I was already looking at a comparison of listener ratings versus automatic scores in my master's. This was inspired by previous work on automatically selecting similar-sounding speakers that I got involved in during my internship at OWR.

We found a broadly linear significant relationship between listener ratings and the scores we got from the automatic approach. 

We published a paper on that last year: Exploring the relationship between voice similarity estimates by listeners and by an automatic speaker recognition system incorporating phonetic features.

My PhD is based on that, looking at how voice similarity operates and defining whether it is possible to find degrees of voice similarity, for example to determine voices that are so similar that they can barely be distinguished. 

SEE ALSO: Can voice similarity be assessed using an automatic speaker recognition system?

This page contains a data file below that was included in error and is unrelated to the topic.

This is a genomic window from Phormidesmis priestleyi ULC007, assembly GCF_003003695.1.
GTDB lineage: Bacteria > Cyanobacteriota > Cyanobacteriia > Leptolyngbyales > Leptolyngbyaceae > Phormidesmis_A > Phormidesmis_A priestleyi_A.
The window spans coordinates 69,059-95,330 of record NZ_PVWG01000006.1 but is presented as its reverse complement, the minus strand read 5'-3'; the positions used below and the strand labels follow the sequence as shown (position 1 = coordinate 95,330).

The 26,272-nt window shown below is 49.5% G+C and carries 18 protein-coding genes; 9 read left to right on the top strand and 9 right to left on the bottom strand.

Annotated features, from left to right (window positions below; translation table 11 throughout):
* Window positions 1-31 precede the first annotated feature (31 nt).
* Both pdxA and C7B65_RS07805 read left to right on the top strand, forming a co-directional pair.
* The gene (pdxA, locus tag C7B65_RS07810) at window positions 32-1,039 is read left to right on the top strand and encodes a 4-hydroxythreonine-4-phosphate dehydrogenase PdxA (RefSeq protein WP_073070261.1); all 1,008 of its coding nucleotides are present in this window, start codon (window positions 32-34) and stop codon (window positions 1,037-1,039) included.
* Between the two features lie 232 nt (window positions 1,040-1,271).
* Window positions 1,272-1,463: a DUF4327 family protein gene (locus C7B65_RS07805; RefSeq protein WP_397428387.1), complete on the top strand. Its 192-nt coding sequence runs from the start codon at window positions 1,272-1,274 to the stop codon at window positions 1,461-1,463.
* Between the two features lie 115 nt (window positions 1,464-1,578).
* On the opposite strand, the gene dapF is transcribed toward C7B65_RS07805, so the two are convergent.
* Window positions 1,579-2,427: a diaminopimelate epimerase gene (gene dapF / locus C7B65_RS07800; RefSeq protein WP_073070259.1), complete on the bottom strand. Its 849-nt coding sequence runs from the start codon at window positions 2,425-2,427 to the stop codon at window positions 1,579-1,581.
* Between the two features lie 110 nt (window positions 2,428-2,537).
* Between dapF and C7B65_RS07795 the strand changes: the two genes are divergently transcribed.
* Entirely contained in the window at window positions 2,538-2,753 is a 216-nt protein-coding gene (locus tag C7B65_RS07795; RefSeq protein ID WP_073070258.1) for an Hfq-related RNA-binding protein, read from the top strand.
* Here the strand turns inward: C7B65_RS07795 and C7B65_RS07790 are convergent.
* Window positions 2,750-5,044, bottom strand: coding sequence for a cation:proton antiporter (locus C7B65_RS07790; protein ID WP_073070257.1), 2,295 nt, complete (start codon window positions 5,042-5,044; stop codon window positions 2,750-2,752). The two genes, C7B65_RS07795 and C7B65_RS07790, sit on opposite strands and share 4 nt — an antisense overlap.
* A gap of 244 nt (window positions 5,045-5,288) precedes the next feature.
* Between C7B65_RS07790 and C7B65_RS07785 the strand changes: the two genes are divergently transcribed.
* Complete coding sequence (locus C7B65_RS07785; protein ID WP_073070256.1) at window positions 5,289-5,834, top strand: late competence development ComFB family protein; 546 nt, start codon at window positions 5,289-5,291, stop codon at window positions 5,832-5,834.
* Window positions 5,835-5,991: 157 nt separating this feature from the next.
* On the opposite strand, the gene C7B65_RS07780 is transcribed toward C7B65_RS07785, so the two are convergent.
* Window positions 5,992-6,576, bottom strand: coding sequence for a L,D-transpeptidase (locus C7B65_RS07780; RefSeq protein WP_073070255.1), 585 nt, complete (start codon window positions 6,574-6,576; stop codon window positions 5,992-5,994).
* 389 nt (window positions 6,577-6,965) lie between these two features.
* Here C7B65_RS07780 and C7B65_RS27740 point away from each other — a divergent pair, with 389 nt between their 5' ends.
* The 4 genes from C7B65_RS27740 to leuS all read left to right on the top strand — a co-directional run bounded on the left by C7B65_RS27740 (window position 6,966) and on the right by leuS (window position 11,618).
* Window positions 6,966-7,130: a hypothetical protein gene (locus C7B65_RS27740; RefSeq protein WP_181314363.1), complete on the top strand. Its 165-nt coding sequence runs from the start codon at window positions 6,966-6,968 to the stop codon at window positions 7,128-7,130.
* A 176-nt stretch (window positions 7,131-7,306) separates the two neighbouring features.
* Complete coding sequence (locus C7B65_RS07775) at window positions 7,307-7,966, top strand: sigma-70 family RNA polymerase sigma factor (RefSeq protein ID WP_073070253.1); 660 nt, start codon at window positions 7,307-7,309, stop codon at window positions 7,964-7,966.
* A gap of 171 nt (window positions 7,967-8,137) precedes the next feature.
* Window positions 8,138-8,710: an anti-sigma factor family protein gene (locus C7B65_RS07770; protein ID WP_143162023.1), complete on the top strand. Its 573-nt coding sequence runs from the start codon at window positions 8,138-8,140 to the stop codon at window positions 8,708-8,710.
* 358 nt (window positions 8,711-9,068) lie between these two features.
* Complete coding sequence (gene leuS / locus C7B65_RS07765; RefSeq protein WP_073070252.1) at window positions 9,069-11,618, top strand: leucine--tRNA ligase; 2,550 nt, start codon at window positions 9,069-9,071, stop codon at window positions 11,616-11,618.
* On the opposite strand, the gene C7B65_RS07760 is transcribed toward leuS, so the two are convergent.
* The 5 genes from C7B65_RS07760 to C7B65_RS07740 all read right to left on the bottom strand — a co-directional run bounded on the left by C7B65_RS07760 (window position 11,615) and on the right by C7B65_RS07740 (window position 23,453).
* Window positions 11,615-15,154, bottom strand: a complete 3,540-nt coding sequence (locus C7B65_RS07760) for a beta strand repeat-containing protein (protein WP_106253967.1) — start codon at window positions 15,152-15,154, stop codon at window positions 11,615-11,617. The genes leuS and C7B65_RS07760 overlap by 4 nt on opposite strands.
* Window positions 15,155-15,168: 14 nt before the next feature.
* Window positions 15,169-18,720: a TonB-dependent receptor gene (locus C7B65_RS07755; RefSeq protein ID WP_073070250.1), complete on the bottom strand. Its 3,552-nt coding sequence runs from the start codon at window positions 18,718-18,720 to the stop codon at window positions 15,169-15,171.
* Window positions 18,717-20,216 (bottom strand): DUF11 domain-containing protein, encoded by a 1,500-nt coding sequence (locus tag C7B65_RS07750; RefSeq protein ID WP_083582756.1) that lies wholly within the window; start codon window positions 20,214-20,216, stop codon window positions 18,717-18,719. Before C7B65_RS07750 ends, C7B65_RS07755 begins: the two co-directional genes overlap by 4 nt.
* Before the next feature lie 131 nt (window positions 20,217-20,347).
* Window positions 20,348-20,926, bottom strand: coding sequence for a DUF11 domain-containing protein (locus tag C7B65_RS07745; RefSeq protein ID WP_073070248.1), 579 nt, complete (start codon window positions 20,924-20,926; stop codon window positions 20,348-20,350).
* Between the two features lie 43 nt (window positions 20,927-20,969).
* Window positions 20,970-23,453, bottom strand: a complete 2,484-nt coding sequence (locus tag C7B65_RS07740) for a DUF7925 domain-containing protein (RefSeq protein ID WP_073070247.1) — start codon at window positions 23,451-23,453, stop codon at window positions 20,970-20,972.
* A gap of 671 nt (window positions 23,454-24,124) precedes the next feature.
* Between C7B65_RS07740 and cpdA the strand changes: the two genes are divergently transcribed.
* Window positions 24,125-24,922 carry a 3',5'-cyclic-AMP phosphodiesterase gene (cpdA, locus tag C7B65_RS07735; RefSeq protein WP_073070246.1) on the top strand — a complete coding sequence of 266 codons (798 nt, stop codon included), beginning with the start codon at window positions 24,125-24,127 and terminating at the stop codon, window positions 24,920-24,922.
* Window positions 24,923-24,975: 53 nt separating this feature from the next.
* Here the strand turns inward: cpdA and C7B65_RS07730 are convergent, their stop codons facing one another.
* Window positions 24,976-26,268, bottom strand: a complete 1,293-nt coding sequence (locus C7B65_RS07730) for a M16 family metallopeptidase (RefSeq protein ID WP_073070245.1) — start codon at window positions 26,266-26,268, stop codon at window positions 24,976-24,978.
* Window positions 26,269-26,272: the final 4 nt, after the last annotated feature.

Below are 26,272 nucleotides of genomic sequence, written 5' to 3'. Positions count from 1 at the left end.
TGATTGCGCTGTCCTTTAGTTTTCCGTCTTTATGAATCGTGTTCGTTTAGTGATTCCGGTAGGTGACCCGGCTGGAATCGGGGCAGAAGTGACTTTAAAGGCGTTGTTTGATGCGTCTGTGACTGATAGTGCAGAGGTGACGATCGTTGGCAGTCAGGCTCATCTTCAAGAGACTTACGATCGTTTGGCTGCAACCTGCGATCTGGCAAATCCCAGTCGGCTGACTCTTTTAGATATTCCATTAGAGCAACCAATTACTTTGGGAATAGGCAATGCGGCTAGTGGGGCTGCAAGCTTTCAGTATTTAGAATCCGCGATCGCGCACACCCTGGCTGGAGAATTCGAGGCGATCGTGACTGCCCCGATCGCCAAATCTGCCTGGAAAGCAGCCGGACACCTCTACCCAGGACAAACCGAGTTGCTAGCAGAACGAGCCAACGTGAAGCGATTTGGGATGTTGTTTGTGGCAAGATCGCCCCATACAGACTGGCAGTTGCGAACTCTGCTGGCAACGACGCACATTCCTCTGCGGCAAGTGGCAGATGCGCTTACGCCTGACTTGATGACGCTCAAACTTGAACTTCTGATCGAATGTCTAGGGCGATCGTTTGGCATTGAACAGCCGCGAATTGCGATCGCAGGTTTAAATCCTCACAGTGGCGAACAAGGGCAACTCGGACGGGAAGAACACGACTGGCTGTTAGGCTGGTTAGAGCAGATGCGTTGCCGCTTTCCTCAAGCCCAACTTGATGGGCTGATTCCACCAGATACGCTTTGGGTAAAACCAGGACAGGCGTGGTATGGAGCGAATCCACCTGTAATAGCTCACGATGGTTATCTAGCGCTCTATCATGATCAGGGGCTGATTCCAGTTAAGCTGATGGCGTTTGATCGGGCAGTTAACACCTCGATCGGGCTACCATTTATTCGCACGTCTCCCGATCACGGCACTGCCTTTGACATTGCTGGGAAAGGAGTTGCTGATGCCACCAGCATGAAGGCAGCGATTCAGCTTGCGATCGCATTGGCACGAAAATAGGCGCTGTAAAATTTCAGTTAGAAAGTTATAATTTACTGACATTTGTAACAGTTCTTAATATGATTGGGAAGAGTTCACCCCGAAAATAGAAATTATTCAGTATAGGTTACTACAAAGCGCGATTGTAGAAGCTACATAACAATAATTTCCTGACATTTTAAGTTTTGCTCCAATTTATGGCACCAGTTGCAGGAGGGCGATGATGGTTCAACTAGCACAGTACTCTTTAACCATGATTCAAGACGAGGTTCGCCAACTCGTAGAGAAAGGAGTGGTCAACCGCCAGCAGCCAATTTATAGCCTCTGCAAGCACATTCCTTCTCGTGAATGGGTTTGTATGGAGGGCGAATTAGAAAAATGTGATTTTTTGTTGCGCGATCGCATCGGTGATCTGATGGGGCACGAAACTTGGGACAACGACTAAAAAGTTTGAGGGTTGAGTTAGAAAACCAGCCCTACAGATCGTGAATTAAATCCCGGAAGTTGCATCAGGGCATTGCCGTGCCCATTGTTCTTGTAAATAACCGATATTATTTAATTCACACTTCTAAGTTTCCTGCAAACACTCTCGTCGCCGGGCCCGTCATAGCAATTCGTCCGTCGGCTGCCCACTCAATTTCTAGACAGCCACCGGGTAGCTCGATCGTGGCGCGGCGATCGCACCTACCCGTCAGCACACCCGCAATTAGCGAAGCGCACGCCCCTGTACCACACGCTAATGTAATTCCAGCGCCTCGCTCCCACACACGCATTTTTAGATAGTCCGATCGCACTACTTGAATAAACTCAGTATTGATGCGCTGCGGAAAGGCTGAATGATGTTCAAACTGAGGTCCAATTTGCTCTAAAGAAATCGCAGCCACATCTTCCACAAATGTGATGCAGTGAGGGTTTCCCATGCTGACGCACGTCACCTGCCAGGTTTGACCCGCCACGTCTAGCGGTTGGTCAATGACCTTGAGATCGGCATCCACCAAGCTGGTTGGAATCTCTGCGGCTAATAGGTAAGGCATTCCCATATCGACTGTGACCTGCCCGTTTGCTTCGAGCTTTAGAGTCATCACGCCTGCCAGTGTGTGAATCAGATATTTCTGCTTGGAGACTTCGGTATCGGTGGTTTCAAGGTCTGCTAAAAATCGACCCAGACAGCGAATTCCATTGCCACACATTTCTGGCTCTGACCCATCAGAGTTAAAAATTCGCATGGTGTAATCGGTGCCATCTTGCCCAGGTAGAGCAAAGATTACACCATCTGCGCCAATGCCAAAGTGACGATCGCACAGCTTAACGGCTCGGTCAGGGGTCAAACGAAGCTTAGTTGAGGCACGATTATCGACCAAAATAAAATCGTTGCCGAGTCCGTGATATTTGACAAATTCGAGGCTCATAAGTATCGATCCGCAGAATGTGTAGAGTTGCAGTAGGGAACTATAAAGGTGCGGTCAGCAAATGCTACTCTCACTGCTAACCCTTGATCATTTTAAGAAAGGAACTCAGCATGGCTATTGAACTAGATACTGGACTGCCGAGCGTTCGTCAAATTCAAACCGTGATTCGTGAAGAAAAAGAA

What is the potential impact of this kind of research?

This is important for forensic phonetic casework including voice parades, forensic speaker recognition and also for voice-related medical applications. 

In a case when someone has heard a perpetrator but not seen them and may be able to recognize them from their voice, a voice parade may be carried out. 

In a visual parade you have a face or photos of the suspect. Then you have foils, other faces who look similar to the suspect. 

For voices there's a similar setup where you have a suspect voice and you need foil voices to sit beside it. 

It's difficult to find suitable voices for a voice parade because it's not clear what we as humans perceive as similar and what would be too dissimilar. The phonetic foundations of what makes voices similar is not yet well understood. 

A voice parade is also quite rare because it’s so difficult to set up. Currently it's a manual procedure.

At least if we could automate one step in the selection process, you could compare a larger number of speakers in an automatic speaker recognition system and make a preselection of the similar-sounding speakers. There would still be some manual efforts involved, for example to assess whether the speakers’ accents are appropriate for the task, but it would certainly speed up the process.